Columbus Day parade celebrates heritage
The Knights of Columbus kick off the annual Columbus Day parade along Pratt Street.
John Sancandi and Loretta Butta’s parents emigrated from Italy through Ellis Island, and for years their family has been celebrating that heritage in Baltimore’s annual Columbus Day parade.
On Sunday, they and their family members carried a large Italian flag from the base of Federal Hill on Key Highway along Pratt Street, and threw candy at onlookers, before ending the parade in Little Italy. Butta, 77, of Perry Hall, has attended the parade every year since 1996.
“It’s good to see Christopher Columbus every year, and he never ages, which is just amazing,” joked Butta, a member of the Order of Sons of Italy in America. “After all these years, he still looks good.”
The parade, in its 126th year, attracts many of Italian heritage who feel a kinship with Columbus, the Genoan credited with starting European colonization of the Americas. But the parade also featured dancers in Bolivian garb, including orange-and-white sequined dresses and elaborate tall hats with feathers and streamers. A group of people of Mexican heritage featured two people in animal costumes, one a jaguar cracking a large whip, as they danced up Pratt Street.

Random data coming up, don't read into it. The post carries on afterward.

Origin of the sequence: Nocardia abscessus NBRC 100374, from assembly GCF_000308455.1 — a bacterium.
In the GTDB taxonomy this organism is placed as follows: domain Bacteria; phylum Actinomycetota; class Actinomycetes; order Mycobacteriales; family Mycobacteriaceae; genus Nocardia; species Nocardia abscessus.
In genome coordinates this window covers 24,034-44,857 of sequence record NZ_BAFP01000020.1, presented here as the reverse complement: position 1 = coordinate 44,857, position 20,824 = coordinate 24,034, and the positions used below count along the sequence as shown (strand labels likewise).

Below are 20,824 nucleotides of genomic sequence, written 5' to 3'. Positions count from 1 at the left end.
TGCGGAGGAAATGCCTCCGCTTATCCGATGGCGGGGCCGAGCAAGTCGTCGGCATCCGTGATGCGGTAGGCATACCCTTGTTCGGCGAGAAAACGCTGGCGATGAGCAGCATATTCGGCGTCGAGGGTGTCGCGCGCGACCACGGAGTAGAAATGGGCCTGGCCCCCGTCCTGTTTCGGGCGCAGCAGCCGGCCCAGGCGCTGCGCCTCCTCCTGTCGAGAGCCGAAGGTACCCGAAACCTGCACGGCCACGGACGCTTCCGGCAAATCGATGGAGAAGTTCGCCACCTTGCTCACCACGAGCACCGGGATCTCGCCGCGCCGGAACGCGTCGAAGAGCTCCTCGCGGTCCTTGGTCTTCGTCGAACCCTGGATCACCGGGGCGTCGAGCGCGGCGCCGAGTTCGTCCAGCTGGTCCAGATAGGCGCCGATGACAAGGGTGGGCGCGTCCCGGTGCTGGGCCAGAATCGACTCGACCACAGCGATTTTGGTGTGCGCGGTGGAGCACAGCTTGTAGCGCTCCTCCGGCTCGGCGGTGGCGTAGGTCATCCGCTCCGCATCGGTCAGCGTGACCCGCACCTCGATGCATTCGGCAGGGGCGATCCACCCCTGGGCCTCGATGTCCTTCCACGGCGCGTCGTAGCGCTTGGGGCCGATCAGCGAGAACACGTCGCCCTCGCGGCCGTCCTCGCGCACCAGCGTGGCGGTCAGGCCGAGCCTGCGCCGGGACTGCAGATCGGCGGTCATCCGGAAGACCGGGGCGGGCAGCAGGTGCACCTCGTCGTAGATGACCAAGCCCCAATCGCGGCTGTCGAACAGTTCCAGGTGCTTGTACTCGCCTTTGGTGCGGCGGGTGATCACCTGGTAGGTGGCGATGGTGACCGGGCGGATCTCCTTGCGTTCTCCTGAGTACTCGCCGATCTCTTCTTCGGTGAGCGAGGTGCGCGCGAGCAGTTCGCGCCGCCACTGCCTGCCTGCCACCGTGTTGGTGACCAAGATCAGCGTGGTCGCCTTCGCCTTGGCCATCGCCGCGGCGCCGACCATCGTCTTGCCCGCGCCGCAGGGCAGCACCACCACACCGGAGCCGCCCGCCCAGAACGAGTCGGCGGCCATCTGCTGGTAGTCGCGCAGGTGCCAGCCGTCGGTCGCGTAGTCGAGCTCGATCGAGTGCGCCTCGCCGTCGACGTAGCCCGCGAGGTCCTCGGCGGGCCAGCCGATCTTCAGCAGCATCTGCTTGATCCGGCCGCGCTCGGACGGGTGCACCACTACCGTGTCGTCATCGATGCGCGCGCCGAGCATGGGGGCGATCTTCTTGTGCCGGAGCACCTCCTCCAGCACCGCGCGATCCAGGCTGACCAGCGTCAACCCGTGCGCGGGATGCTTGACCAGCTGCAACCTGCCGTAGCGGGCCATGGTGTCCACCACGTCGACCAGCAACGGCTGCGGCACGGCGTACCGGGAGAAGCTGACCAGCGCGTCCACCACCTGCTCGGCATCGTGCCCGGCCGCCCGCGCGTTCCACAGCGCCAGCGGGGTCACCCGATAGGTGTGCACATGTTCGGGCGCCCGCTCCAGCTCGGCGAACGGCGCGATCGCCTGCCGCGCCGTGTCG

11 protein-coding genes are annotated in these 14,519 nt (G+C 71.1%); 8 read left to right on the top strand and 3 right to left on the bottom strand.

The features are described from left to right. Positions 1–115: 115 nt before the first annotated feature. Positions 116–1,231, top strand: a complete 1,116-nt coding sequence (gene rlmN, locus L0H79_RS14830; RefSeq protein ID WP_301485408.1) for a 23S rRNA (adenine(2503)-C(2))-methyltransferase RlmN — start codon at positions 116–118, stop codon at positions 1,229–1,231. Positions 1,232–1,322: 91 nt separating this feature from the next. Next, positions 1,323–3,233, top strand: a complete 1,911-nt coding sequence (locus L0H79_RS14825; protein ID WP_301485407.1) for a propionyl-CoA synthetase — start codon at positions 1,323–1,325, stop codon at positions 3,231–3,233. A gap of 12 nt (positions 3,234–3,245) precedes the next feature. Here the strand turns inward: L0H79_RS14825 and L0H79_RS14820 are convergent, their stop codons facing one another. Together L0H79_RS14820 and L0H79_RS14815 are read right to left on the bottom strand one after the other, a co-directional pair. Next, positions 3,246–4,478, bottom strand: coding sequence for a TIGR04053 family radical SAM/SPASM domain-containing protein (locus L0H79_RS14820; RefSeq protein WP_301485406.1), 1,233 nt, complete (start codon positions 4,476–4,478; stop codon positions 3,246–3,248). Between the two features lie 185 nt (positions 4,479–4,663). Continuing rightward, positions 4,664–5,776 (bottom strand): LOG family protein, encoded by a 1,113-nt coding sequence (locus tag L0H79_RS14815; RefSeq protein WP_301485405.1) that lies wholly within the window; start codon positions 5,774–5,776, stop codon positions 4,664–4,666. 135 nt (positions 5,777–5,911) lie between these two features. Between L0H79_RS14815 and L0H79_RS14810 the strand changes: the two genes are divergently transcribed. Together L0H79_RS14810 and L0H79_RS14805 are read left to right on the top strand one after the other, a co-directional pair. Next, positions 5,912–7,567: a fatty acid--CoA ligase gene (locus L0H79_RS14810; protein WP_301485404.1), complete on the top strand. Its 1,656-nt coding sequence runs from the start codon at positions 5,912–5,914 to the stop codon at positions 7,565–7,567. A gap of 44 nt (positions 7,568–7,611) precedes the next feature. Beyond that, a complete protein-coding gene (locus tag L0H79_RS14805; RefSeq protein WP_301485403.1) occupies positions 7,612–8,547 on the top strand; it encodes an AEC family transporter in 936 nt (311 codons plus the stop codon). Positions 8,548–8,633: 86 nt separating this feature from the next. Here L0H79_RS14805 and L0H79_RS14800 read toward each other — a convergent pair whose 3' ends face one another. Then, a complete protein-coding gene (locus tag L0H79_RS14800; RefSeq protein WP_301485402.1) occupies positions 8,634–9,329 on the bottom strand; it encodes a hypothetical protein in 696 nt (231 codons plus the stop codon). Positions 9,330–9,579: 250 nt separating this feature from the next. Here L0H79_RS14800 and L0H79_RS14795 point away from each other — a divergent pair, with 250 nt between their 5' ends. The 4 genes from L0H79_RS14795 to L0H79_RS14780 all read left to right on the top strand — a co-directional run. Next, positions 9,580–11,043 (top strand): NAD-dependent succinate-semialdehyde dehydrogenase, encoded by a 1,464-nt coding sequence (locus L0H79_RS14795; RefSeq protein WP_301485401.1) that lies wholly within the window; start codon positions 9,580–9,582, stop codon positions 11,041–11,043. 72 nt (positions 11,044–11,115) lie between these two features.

The festival’s Italian roots were on full display with a float shaped like a ship at sea and dubbed “Lil Santa Maria,” captained by a Christopher Columbus lookalike who was waving Baltimore Orioles, Baltimore Ravens, American and Italian flags.
The ship’s occupants tossed Tootsie Rolls at the children, adults and shrieking teenagers who lined Pratt Street. Other floats, cars and pedestrians threw Mardi Gras-style beads, candy and red, green and white confetti — the colors of the Italian flag.
The parade ended in Little Italy, which was hosting the Madonnari Arts Festival over the weekend. Artists painted the streets with images of Harriett Tubman, giant beetles, traditional Italian paintings and abstract works.
Bill Martin, a member of the Associated Italian American Charities and a parade organizer, said the event was held the week before Columbus Day for logistical reasons.
In addition to celebrating Columbus and continuing traditions, Martin said, organizers wanted to help support businesses in Little Italy at the parade’s end point. Restaurants in the neighborhood have struggled with declining business in recent years.
The parade has been staged for 126 years.
“We don’t want to break that tradition,” Martin said.
In recent years, Columbus has gone from being revered to criticized for his role in the destruction of American Indian tribes. Mike Gallerizzo, president of the Associated Italian American Charities, said the community acknowledged Columbus’ past.
“There’s some things in his past that we don’t like, OK, and that we’re not proud of,” Gallerizzo said. “But we’re trying as an Italian community to come together and celebrate our Italian heritage, and he’s part of it.”